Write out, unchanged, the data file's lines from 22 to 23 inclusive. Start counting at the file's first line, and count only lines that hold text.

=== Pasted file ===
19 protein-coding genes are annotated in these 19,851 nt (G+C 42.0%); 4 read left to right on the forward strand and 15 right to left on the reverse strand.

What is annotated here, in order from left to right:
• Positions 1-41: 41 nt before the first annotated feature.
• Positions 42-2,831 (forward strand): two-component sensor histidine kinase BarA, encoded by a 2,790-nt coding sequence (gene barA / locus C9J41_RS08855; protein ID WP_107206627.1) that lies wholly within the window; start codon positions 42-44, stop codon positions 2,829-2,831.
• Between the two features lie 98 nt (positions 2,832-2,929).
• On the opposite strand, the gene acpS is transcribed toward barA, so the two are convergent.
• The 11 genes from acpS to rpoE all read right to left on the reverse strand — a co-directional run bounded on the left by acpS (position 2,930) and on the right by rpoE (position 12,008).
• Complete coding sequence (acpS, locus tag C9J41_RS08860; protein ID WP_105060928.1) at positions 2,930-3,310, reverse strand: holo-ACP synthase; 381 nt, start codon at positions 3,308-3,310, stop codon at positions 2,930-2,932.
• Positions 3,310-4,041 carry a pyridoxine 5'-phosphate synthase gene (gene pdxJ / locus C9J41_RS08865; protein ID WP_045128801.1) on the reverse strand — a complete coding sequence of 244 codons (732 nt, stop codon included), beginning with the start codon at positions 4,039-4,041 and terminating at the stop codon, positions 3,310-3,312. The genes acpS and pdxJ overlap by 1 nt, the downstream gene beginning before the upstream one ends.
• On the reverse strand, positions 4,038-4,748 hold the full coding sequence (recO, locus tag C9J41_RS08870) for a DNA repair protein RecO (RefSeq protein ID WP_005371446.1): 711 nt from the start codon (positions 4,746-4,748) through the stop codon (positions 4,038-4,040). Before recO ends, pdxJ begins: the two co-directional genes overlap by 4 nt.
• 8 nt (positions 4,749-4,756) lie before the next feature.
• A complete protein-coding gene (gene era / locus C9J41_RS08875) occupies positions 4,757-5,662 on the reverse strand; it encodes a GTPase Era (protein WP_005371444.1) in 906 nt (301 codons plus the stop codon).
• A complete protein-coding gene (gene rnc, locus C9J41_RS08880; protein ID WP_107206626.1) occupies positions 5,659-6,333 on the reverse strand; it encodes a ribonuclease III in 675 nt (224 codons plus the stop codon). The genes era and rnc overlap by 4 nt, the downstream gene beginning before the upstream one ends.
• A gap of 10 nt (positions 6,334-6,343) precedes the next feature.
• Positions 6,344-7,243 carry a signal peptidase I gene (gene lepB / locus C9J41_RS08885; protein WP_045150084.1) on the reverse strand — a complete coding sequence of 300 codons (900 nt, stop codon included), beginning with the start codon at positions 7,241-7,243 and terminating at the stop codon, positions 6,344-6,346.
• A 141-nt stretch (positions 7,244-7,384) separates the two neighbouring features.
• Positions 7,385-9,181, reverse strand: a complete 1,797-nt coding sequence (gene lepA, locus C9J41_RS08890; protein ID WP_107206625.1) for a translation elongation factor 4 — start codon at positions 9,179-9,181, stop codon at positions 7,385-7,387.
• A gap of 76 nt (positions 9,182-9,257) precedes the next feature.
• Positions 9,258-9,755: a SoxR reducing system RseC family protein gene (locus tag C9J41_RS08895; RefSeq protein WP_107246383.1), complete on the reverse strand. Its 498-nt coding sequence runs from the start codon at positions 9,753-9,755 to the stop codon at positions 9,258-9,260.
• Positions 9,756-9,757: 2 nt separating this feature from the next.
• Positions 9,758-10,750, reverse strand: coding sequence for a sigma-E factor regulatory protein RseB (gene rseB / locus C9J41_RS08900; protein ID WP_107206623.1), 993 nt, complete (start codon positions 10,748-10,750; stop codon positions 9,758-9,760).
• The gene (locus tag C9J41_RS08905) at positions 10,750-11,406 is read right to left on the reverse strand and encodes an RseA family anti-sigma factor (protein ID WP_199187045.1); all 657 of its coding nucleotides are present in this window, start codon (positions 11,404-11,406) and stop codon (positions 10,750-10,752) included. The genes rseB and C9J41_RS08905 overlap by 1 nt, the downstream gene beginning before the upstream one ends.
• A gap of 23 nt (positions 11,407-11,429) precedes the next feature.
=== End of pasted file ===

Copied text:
• The gene (locus tag C9J41_RS08905) at positions 10,750-11,406 is read right to left on the reverse strand and encodes an RseA family anti-sigma factor (protein ID WP_199187045.1); all 657 of its coding nucleotides are present in this window, start codon (positions 11,404-11,406) and stop codon (positions 10,750-10,752) included. The genes rseB and C9J41_RS08905 overlap by 1 nt, the downstream gene beginning before the upstream one ends.
• A gap of 23 nt (positions 11,407-11,429) precedes the next feature.